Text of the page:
6. What great challenges did you have in writing your book?
I struggled to find an agent early in my writing career. It was at a time when my writing skills were not as developed as they could have been, but I learned greatly from the process and focused on improving my writing through workshops, conferences, and reading. When I finally found an agent, our goals were not aligned so I chose to self-publish. It’s been a long road, but I’ve been happy to maintain my own voice and style as my writing has matured. 

7. If people can only buy one book this month, why should it be yours?
The topic is relevant and provoking, not only emotionally, but intellectually — and it's exciting. In the book, an eager young journalist and a disillusioned NGO doctor make it their mission to reveal the truth in Darfur regardless of personal or professional cost. The characters are sympathetic and the story itself both entertains and informs, while remaining realistic and relatable. People should pick Evil Winds as their read this month if they want to both be entertained and gain a deeper insight into a part of the world they may not know much about.

About Michael Shusko, MD, MPH, FAAFP, FACOEM: He is an author, medical doctor and decorated Marine and Naval officer who has worked on intelligence and medical missions across the globe. Fluent in Arabic, he holds a bachelor's degree in Middle Eastern studies from Rutgers University, Medical Degree from Wake Forest University, and Masters of Public Health from Harvard University. His Middle Eastern experience and language skills coupled with his background in special operations and intelligence keep him busy deploying around the world and he has been awarded the Bronze Star twice for service in Iraq and Afghanistan. He currently lives in Japan with his wife and 18-year-old triplet sons. For more info, please see:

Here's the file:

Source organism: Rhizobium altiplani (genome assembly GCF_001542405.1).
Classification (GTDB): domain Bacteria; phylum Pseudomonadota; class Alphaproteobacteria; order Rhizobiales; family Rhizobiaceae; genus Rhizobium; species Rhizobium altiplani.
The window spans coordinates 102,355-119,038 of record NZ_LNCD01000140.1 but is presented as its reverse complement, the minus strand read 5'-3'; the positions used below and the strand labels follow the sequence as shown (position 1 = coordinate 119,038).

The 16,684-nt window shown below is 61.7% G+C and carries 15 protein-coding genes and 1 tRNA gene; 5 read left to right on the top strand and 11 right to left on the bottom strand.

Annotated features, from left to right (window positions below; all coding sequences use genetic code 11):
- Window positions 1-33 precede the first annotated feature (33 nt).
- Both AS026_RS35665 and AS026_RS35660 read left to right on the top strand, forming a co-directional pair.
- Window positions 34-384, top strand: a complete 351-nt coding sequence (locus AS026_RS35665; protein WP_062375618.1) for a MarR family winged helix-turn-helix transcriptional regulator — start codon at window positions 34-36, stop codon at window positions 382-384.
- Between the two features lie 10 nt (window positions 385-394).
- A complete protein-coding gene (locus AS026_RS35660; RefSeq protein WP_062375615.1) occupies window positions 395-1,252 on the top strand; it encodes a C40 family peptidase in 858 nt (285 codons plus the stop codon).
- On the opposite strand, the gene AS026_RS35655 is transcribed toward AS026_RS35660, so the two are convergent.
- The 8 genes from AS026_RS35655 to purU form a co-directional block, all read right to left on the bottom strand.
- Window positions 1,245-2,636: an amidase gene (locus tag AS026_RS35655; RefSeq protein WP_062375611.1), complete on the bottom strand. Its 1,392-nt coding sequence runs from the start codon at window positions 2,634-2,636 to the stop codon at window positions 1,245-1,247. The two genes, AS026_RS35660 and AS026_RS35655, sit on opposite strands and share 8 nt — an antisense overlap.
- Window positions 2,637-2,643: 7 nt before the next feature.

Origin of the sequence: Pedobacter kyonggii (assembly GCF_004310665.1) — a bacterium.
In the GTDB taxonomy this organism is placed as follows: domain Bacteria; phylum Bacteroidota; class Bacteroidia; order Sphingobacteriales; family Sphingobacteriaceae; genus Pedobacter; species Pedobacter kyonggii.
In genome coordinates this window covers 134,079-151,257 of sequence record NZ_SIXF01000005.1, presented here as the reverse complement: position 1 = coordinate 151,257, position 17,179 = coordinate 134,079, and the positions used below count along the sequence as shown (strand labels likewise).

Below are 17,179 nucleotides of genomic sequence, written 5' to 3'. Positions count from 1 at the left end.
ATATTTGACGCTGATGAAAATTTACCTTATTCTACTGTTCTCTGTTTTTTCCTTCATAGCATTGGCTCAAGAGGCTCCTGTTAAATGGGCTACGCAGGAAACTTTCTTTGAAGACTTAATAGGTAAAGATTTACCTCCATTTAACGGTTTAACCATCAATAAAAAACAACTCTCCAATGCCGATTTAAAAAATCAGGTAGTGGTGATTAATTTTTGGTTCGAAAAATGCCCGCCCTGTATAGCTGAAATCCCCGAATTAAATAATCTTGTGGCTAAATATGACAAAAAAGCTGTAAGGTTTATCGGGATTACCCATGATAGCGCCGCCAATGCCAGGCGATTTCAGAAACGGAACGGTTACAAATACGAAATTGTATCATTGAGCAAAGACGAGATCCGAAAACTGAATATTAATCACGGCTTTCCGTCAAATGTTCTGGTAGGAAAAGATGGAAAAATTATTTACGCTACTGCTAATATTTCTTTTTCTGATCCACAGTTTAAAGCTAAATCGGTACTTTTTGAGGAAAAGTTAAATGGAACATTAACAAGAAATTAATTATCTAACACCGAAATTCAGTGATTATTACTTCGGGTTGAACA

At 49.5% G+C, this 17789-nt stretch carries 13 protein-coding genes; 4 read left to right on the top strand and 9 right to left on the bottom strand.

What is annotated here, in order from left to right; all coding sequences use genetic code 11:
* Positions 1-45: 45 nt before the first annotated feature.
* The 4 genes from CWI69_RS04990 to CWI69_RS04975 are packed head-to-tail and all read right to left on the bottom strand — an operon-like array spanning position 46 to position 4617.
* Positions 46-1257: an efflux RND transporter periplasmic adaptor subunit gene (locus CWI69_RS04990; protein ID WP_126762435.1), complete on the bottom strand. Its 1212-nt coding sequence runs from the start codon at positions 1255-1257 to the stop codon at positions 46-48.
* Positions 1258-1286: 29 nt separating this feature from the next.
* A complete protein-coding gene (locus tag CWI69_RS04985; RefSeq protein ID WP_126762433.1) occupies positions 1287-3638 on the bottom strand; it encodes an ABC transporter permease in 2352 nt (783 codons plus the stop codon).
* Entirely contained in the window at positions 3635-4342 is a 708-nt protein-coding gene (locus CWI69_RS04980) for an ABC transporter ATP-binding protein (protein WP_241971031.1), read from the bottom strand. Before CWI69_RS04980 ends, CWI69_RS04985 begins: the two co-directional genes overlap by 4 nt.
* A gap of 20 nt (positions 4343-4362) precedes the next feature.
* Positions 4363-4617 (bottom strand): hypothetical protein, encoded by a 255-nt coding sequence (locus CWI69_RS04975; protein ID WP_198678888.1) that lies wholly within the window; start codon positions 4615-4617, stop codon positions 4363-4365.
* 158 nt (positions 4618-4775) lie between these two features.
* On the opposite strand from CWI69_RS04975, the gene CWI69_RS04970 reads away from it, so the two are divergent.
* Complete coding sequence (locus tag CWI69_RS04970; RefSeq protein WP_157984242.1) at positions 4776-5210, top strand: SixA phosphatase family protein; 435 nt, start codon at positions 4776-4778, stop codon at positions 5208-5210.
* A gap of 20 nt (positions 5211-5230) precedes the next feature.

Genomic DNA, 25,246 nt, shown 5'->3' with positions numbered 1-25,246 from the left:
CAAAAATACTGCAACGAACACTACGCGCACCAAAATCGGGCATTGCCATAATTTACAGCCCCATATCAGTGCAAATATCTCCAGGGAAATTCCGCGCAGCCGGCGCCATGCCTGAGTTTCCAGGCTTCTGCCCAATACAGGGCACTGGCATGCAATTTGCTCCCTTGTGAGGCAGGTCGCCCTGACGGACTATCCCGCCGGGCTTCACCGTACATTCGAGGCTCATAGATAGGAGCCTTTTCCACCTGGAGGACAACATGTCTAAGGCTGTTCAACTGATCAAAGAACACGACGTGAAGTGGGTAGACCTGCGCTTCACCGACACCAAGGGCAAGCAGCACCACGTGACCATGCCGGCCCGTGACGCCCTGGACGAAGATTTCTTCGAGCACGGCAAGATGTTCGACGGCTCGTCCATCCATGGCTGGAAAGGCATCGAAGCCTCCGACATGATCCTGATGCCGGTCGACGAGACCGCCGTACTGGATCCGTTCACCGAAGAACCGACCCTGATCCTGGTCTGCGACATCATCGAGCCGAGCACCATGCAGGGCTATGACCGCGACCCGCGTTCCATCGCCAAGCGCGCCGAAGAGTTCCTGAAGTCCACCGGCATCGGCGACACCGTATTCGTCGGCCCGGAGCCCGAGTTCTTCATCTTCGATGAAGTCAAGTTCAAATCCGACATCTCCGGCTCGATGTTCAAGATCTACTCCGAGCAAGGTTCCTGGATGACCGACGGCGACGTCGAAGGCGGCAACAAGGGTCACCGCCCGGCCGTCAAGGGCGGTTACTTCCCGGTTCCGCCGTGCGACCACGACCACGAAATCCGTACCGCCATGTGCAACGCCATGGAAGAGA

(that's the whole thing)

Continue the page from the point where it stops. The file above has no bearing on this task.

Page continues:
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Brian Feinblum’s insightful views, provocative opinions, and interesting ideas expressed in this terrific blog are his alone and not that of his employer or anyone else. You can – and should -- follow him on Twitter @theprexpert and email him at He feels much more important when discussed in the third-person. This is copyrighted by BookMarketingBuzzBlog © 2018. Born and raised in Brooklyn, he now resides in Westchester. His writings are often featured in The Writer and IBPA’s Independent.  This was named one of the best book marketing blogs by Book Baby and recognized by Feedspot in 2018 as one of the top book marketing blogs. Also named by as a "best resource.” He recently hosted a panel on book publicity for Book Expo America and participated in a PR panel at the Sarah Lawrence College Writers Institute Conference.